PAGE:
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How A Tax Accountant Was Swindled Out Of $100k


On 9 March 2021, Rachel* – a tax accountant in Auckland
– matched with “Wu Haoyu” on Hinge. By 10 June, and
one elaborate crypto-scam later, Rachel’s savings account
was $100k lighter.

The scam that Rachel fell victim to
is relatively new to Aotearoa – appearing for the
first-time last year. Called a “hybrid scam”, this grift
uses a combination of romance and investment to target
millennials and can be incredibly effective at extracting
huge sums of money.

In light of Fraud Awareness Week,
the Consume This podcast explores how this dangerous
new scam operates and how it targets unsuspecting
victims.

“There’s a perception that scams are
reserved for the elderly or those who are totally gullible.
In New Zealand, the largest reported losses are from those
in the 30 to 45 year old age bracket. We can expect for more
New Zealanders to be targeted in the same way as Rachel,”
Consumer NZ chief executive Jon Duffy said.

“There are
certain behaviours to be aware of when on dating sites. This
includes conversation being moved off dating platforms to
text messaging, being sent links to ‘investment’ sites and
encouragement to dabble in investing for fun.”

Rachel
and Haoyu matched and soon moved their chat to WhatsApp.
Scammers do this to avoid losing their targets, as dating
apps have algorithms that are designed to pick up scam
trends and actively remove scam profiles.

They chatted
at length with Haoyu mentioning he was into bitcoin trading,
but weeks passed before he persuaded Rachel to try trading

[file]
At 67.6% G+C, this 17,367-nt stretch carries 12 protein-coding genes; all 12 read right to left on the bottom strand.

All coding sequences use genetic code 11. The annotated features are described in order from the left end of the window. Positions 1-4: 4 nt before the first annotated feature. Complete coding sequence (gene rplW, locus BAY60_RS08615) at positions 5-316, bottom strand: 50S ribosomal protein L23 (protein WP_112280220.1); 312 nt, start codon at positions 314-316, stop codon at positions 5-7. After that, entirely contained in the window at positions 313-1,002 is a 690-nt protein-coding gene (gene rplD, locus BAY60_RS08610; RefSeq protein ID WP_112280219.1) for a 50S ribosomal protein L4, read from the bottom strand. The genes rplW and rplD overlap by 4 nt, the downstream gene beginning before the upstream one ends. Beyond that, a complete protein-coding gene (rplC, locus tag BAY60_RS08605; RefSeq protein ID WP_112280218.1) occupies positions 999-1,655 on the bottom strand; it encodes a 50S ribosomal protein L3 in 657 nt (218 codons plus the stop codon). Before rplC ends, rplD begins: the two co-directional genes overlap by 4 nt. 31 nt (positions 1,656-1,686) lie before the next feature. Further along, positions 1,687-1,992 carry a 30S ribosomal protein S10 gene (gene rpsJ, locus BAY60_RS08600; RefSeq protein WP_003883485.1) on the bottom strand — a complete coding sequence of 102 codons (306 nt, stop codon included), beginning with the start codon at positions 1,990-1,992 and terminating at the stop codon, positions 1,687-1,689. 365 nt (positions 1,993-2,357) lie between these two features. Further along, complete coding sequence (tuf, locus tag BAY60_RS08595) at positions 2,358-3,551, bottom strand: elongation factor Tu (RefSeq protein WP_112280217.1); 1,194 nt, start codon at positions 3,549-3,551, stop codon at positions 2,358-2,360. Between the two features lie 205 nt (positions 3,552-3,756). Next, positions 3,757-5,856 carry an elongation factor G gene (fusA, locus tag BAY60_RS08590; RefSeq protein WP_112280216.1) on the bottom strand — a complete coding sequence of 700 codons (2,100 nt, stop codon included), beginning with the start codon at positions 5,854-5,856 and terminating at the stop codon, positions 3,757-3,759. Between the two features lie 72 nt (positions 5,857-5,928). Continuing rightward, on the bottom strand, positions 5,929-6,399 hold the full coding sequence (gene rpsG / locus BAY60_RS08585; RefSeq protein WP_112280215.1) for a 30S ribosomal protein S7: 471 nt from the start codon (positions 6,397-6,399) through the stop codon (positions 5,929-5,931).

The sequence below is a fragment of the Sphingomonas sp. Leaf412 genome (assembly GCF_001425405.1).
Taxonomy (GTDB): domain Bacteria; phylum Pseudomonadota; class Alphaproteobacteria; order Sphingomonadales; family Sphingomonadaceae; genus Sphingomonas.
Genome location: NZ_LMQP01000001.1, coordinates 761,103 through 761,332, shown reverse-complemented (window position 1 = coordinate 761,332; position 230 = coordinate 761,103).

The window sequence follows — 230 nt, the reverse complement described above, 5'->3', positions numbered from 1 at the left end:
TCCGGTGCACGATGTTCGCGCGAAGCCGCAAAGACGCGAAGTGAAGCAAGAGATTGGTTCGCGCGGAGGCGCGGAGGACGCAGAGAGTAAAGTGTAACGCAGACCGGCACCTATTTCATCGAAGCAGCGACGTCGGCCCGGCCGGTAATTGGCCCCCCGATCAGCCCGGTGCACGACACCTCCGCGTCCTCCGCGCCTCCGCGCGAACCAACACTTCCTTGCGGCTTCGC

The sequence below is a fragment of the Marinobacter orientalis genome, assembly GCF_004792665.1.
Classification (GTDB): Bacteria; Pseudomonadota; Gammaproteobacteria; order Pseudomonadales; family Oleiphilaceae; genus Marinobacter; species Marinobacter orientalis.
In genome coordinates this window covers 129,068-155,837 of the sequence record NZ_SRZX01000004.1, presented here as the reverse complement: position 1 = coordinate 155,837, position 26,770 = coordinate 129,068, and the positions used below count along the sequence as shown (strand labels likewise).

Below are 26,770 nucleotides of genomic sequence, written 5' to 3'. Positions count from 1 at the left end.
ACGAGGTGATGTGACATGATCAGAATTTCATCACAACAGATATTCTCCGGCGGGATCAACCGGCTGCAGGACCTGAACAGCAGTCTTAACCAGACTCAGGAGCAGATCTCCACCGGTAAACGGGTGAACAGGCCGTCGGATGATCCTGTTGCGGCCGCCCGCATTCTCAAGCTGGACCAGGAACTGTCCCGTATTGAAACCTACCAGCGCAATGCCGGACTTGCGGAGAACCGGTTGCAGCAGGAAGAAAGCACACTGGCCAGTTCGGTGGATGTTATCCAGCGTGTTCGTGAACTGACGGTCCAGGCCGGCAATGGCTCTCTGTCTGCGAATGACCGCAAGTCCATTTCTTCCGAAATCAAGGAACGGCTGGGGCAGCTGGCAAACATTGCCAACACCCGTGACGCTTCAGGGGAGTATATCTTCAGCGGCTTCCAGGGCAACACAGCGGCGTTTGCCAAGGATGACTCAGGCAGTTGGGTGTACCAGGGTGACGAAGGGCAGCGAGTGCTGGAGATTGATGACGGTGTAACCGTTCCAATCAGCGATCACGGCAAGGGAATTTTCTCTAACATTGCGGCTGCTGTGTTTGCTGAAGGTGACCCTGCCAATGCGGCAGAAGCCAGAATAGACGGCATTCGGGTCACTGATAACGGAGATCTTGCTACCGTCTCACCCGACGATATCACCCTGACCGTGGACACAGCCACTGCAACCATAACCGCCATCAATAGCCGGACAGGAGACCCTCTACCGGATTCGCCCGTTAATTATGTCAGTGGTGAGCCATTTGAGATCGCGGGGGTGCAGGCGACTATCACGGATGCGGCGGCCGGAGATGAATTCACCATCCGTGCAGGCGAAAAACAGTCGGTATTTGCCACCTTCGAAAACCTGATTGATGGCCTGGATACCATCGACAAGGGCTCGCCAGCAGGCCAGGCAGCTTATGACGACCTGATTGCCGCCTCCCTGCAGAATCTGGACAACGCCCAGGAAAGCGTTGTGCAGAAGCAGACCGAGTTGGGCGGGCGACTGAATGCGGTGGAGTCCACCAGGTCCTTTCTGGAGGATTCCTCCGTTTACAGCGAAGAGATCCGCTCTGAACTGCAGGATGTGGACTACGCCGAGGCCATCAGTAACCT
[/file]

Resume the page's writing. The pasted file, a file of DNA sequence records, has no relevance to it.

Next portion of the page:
for herself. Haoyu sent her a link to his trading app.
Unfortunately, it was all a lie. This large-scale scam
included everything from a fake Forex mirror app to customer
service reps that answered every question Rachel
had.

Her investments began small, but Rachel rapidly
found she was in over her head.

In a matter of weeks,
she’d sunk $100k into what she had perceived was a
legitimate investment platform – but then found she was
unable to withdraw her funds.

It quickly dawned on
Rachel that she’d been scammed. Despite “feeling
stupid” for falling for this bogus scheme, she was happy
to share her story on the Consume This podcast to
help warn off other potential scam victims.

“This new
dating scam involves many moving parts. The scammers take
their time to build trust, there are fake investment sites,
call centres and elaborate identities created. For example,
‘Haoyu’ had over 100 fake contacts on LinkedIn, one of
which verified to Rachel that he was legitimate,” Duffy
said.

“If you’re concerned that you’ve been
scammed, cease communication with the suspected scammer
immediately. If you’ve transferred money – alert your bank
and report it to the police and Financial Markets
Authority,” Duffy said.

Rachel shares her story in
episode four of the Consume This podcast, brought to
you by Consumer
NZ.

© Scoop Media

 



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